Newsletter 12 April 2021
On the farm
The great catch up begins! As we emerge from the grasp of winter (we hope!) we can finally get going on planting our potatoes, sowing broad beans, carrots, beetroots and parsnips outdoors! Oh, let’s hope that the last of the blizzards and bone-chilling frosts are gone for this winter!
We can finally sow our cucumbers – indoors for these tender souls. We are about 10 days late with these. But there is little point risking them in the cold, or having to heat the greenhouse up from deep freeze temperatures. They grow fast when they are happy, and the warmer nights in the forecast give us confidence to get them started. With luck we will still be able to plant them in the tunnels in mid-May as usual.
We planted our woodland in 2004 to help protect our vegetables, to provide a home for wild things, and to lift the souls of all those who walk through it. We rarely enter competitions – there just does not seem to be time to make the entries. But we are excited this year to have entered our farm wood in Scotland’s Finest Woods Awards. Fingers crossed !
Carrot tops and bottoms
Since the spate of -14 °C nights we had a few weeks ago I have been putting a note here to explain why some of the carrot tops might be cracked (where they were sticking out of the ground and caught by the frost). I now have to add another late-season note here. Some patches of our carrots have been invaded by carrot root fly. We do our best to stop these beasties using nets over the crop, but they can sneak in. We don’t see the damage until late in the season, and because we don’t wash our carrots it is hard for us to see the root fly larvae. If you encounter tunnels in your carrots, and little white grubs please don’t be alarmed – they are harmless root fly. Best just cut out any pre-loved parts of the carrots. We have increased the weight of carrots the boxes and for any special orders to cover any bits that you need to cut off for either reason. As always, if you discover anything below standard just let us know.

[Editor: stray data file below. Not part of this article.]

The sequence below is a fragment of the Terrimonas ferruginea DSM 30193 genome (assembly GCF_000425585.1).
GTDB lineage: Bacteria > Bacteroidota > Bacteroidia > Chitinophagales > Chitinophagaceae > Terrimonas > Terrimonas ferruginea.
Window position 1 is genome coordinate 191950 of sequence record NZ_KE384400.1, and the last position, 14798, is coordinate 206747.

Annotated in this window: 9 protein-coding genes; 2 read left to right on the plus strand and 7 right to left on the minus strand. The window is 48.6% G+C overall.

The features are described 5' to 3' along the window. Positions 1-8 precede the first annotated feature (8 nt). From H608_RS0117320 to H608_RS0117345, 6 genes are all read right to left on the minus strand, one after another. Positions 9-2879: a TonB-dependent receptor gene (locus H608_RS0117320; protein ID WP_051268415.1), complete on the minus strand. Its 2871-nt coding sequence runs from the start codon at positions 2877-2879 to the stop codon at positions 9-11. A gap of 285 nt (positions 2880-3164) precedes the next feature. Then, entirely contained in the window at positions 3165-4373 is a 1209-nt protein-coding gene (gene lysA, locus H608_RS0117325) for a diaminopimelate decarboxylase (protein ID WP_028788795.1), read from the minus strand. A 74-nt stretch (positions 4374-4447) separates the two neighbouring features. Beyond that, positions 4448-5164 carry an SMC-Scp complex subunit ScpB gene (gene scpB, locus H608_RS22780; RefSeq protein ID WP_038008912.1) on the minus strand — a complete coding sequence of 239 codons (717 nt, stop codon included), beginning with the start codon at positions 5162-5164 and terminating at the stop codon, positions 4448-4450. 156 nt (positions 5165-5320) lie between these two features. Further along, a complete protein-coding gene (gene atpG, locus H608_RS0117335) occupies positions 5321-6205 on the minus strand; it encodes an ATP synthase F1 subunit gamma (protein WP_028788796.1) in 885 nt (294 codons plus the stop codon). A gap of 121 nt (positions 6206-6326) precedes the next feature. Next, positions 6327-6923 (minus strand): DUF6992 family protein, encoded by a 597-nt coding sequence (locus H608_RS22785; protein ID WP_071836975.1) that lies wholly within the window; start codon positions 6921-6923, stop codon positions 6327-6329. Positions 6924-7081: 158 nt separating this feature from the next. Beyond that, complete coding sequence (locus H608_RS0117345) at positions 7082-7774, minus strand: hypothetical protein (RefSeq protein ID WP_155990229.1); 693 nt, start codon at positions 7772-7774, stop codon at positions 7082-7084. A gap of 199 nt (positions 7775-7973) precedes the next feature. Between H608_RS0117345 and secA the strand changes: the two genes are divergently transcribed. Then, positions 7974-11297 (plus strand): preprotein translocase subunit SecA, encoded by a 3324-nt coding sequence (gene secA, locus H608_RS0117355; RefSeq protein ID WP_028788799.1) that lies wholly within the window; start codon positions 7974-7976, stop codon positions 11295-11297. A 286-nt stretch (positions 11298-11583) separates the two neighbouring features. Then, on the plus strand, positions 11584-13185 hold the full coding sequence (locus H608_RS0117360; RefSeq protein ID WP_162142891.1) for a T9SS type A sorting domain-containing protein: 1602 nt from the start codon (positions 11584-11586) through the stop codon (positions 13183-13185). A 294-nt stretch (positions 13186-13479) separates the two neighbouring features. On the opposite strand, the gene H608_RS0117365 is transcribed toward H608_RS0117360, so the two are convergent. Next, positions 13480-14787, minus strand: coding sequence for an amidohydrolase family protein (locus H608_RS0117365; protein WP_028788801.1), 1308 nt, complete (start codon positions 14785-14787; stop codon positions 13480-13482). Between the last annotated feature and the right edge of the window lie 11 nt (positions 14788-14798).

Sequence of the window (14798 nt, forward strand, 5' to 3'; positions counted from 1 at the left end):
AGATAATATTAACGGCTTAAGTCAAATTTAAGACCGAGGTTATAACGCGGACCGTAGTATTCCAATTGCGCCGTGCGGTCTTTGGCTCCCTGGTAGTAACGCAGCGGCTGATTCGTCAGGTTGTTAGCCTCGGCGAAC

This weeks’ potatoes
The potato in most of this weeks’ mini, small and medium boxes is the purple-skinned Arran Victory. This is a very floury potato and falls apart quite quickly if boiled, so perhaps bake or roast (or use to thicken soups). Larger boxes have either Colleen (white skin) or Setanta (red skin). These are both good all-rounders in the kitchen.
We are coming to the end of our own potatoes and may run out next week. Collectively you have eaten over 14 tonnes of our potatoes. These came from three-quarters of an acre of our vegetable field. Each seed potato is checked and graded by hand before planting with our old-fashioned automatic two-row planter mounted on our tractor. Our planter is probably at least 60 years old, or more, and is still working perfectly! We use an old-fashioned tractor-driven potato harvester owned by a neighbor to dig up the crop once it is ready, and every potato is then picked by hand. Thank you, Potato Team!